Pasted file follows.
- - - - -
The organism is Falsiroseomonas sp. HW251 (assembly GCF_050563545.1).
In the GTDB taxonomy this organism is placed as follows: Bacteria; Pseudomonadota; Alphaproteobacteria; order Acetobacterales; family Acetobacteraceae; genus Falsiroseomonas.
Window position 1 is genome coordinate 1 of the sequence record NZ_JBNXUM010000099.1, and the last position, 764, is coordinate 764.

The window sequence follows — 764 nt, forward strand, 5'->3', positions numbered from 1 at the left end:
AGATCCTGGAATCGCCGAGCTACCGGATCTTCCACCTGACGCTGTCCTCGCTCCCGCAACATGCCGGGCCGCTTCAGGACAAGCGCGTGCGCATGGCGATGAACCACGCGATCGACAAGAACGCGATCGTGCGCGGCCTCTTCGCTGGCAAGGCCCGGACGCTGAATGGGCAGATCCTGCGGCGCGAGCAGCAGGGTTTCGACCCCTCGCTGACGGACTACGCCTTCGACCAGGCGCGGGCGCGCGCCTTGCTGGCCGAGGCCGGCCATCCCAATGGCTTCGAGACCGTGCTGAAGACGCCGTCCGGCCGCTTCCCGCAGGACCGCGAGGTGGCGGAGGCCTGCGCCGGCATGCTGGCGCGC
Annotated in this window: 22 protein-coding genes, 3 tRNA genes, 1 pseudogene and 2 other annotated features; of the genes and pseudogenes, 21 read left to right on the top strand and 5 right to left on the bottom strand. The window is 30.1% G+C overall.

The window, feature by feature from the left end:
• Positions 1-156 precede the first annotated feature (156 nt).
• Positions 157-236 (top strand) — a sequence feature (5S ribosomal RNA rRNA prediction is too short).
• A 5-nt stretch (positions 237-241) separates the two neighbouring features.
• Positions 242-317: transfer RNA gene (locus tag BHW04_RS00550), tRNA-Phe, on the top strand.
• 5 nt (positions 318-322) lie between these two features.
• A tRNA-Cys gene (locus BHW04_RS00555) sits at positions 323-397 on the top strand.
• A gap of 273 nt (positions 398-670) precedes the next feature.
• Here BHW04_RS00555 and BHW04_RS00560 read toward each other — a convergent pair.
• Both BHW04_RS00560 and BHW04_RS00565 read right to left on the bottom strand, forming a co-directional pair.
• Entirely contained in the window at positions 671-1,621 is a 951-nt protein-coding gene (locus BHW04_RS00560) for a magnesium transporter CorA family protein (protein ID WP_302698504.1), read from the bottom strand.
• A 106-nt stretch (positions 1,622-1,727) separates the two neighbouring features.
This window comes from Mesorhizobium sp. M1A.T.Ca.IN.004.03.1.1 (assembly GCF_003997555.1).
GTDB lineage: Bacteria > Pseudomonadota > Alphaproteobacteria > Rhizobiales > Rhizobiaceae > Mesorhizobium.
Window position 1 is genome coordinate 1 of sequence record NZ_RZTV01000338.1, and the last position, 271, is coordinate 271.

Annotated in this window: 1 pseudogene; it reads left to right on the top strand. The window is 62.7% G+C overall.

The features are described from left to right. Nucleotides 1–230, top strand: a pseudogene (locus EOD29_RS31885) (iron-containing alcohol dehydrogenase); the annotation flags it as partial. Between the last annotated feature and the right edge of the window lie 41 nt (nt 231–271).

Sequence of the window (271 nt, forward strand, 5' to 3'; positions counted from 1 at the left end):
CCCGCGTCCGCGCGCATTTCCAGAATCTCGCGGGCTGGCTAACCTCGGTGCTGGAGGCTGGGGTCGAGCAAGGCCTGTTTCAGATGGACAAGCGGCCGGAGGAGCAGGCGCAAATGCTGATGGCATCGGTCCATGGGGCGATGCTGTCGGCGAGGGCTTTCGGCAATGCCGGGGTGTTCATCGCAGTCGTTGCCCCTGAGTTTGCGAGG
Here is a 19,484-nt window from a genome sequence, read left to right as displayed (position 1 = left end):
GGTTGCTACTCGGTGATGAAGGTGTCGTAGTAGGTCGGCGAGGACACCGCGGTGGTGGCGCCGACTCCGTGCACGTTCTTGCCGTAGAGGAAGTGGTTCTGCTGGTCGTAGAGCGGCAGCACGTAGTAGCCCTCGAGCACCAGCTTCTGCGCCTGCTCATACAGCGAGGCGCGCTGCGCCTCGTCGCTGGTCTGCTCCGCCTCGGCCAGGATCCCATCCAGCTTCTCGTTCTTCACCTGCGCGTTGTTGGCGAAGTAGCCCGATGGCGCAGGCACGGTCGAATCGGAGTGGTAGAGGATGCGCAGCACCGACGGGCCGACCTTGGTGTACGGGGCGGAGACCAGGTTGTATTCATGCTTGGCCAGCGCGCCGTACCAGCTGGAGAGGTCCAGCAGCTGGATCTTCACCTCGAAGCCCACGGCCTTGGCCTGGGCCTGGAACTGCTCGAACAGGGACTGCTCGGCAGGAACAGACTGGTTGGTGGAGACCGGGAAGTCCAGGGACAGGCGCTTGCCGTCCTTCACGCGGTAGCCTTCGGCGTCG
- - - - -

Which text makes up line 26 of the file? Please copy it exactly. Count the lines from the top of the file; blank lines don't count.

Here is a 19,484-nt window from a genome sequence, read left to right as displayed (position 1 = left end):